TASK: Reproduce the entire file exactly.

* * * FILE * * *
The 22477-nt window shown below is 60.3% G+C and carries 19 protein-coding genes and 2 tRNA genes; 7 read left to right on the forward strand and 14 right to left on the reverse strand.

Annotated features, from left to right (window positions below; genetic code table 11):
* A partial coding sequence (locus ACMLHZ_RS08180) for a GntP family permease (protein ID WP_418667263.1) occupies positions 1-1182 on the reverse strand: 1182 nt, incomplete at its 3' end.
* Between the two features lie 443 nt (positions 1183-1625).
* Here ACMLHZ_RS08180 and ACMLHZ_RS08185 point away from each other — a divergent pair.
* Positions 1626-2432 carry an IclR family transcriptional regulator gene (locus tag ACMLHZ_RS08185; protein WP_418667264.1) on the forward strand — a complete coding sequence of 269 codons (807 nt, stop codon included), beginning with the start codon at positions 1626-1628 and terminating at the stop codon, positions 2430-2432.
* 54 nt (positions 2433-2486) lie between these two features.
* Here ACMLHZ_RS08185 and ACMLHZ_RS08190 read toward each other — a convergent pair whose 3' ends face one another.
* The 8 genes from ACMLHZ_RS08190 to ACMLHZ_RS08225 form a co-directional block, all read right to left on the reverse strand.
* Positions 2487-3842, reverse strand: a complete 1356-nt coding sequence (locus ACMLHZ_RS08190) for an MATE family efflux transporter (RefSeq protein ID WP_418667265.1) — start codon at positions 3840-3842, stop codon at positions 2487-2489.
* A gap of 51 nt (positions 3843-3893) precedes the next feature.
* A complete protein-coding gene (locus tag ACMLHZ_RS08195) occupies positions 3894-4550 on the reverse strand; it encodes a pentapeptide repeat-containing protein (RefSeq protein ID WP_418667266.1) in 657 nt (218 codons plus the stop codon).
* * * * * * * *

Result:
The 22477-nt window shown below is 60.3% G+C and carries 19 protein-coding genes and 2 tRNA genes; 7 read left to right on the forward strand and 14 right to left on the reverse strand.

Annotated features, from left to right (window positions below; genetic code table 11):
* A partial coding sequence (locus ACMLHZ_RS08180) for a GntP family permease (protein ID WP_418667263.1) occupies positions 1-1182 on the reverse strand: 1182 nt, incomplete at its 3' end.
* Between the two features lie 443 nt (positions 1183-1625).
* Here ACMLHZ_RS08180 and ACMLHZ_RS08185 point away from each other — a divergent pair.
* Positions 1626-2432 carry an IclR family transcriptional regulator gene (locus tag ACMLHZ_RS08185; protein WP_418667264.1) on the forward strand — a complete coding sequence of 269 codons (807 nt, stop codon included), beginning with the start codon at positions 1626-1628 and terminating at the stop codon, positions 2430-2432.
* 54 nt (positions 2433-2486) lie between these two features.
* Here ACMLHZ_RS08185 and ACMLHZ_RS08190 read toward each other — a convergent pair whose 3' ends face one another.
* The 8 genes from ACMLHZ_RS08190 to ACMLHZ_RS08225 form a co-directional block, all read right to left on the reverse strand.
* Positions 2487-3842, reverse strand: a complete 1356-nt coding sequence (locus ACMLHZ_RS08190) for an MATE family efflux transporter (RefSeq protein ID WP_418667265.1) — start codon at positions 3840-3842, stop codon at positions 2487-2489.
* A gap of 51 nt (positions 3843-3893) precedes the next feature.
* A complete protein-coding gene (locus tag ACMLHZ_RS08195) occupies positions 3894-4550 on the reverse strand; it encodes a pentapeptide repeat-containing protein (RefSeq protein ID WP_418667266.1) in 657 nt (218 codons plus the stop codon).